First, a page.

=History and Art at "Cookie Heights" Parson Street=(1926)
Saturday, July 10
Independence Park Charlotte
'The earliest recreation area owned by the City of Charlotte was Independence Park, located just east of Sugar Creek between Elizabeth Avenue and Monroe Road. Fortunately, the city authorities decided to seek professional help in planning the park. They retained a talented, young landscape architect, John Nolen, who was later to achieve renown for his work on Myers Park. Nolen's 1905 design was obviously intended to preserve and enhance the existing features of the lake valley. The quiet informality of his plan retained the rural setting and established a lasting natural landscape. At the eastern end of the park land, where it straddles the earth bridge of Hawthorne Lane, the half mile long, tree shaded valley remains much as it has been for three quarters of a century. Nolen made generous use of planting, and many of the trees he started have matured into magnificent old oaks, poplars and maples interspersed later with flowering shrubs. Footpaths wander through the park, and occasional old granite benches in small, grassy nooks offer havens from the bustle of nearby city streets. In its early years, the lake, and later the park, was bordered by a shoreline road.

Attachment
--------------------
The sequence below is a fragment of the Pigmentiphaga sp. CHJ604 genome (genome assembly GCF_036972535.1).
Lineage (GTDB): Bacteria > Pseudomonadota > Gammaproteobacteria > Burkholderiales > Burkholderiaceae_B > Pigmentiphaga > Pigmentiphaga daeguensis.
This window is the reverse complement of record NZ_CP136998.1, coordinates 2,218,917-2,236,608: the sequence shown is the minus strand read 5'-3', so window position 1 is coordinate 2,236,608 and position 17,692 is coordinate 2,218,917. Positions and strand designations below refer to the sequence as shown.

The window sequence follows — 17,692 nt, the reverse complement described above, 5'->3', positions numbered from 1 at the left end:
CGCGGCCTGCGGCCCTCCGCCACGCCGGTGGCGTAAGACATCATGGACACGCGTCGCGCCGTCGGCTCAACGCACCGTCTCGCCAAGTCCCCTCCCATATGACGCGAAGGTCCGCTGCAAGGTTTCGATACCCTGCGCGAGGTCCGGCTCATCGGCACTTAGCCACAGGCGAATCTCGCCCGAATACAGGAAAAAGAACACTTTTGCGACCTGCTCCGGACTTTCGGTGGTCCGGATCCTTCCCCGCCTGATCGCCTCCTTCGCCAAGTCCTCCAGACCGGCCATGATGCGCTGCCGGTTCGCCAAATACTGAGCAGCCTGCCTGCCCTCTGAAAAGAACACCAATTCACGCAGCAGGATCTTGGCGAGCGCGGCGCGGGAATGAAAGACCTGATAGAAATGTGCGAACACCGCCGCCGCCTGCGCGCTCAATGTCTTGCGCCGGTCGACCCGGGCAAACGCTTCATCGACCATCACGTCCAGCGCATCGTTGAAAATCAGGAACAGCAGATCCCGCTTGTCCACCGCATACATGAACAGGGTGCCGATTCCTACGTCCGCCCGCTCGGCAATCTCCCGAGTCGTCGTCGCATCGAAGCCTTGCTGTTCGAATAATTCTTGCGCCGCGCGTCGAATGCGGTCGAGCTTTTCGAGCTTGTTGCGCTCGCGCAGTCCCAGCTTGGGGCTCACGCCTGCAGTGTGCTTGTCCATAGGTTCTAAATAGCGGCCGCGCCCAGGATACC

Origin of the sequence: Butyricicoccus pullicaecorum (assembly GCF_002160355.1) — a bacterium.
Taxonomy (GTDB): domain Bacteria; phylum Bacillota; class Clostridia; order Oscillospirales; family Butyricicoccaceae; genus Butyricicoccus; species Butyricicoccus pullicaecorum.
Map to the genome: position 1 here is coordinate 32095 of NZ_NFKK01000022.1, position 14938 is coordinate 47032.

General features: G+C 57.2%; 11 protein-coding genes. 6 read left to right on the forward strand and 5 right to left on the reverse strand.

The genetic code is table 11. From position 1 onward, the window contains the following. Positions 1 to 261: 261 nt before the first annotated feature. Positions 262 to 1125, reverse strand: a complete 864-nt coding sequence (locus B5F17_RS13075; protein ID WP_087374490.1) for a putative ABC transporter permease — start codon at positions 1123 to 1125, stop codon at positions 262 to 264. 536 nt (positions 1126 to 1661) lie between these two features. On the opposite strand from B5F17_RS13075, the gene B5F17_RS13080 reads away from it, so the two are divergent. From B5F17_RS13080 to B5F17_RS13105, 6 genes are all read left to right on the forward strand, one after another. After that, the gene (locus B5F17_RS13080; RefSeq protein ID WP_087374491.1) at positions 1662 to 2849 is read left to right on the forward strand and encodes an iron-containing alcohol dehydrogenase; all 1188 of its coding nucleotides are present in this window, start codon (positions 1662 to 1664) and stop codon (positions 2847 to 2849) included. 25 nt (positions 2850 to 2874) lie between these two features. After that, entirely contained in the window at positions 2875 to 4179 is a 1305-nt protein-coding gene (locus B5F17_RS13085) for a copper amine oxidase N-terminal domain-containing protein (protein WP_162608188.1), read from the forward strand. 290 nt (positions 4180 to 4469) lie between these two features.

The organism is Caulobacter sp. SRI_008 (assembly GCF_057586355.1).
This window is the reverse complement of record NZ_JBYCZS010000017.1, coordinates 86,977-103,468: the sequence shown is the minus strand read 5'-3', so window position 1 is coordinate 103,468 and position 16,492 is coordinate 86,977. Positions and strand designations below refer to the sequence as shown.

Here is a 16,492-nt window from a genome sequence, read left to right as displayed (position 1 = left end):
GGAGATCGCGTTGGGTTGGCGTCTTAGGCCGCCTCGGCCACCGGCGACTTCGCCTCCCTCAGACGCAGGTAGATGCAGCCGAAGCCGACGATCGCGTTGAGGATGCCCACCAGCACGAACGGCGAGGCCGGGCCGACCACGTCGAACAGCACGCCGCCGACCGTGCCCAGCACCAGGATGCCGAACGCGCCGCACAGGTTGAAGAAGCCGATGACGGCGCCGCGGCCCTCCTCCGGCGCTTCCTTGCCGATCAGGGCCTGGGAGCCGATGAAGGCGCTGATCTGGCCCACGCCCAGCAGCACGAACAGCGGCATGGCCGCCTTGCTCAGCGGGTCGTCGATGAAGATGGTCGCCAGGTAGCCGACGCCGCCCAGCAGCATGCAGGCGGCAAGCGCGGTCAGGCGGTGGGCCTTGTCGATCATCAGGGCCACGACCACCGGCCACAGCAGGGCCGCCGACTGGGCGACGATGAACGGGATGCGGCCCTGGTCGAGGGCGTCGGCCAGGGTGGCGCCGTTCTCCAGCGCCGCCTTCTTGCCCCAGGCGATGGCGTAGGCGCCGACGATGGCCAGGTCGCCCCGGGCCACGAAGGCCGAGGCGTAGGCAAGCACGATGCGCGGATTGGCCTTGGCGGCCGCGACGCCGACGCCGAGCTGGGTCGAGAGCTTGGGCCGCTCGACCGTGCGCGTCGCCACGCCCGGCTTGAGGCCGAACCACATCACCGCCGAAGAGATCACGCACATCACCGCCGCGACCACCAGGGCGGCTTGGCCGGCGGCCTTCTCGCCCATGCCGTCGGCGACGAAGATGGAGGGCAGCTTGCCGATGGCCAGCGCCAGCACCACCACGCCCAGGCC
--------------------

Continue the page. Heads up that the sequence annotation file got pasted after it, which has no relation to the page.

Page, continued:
This road, now called Park Drive, was paved in the 1920's when many of the dirt streets in Elizabeth were improved. Vertical slabs of Mecklenburg granite bordered most early paved streets. This stone curbing has been replaced with concrete in most city streets; however, portions of Park Drive still retain the picturesque old granite curbing. At the eastern-end, the park is circled by cottages built during the early years of this century. The architectural style is typical of the times and adds much to the charm of the park setting. For its first twenty five years, Independence Park was a rural sanctuary -- a place to rest beside a spring fed brook. As the neighborhood grew, however, playground facilities were added. A grammar school was placed on the side near Elizabeth Avenue. Tennis courts were built on the opposite hillside, and a portion of the valley was filled to create baseball and football fields.'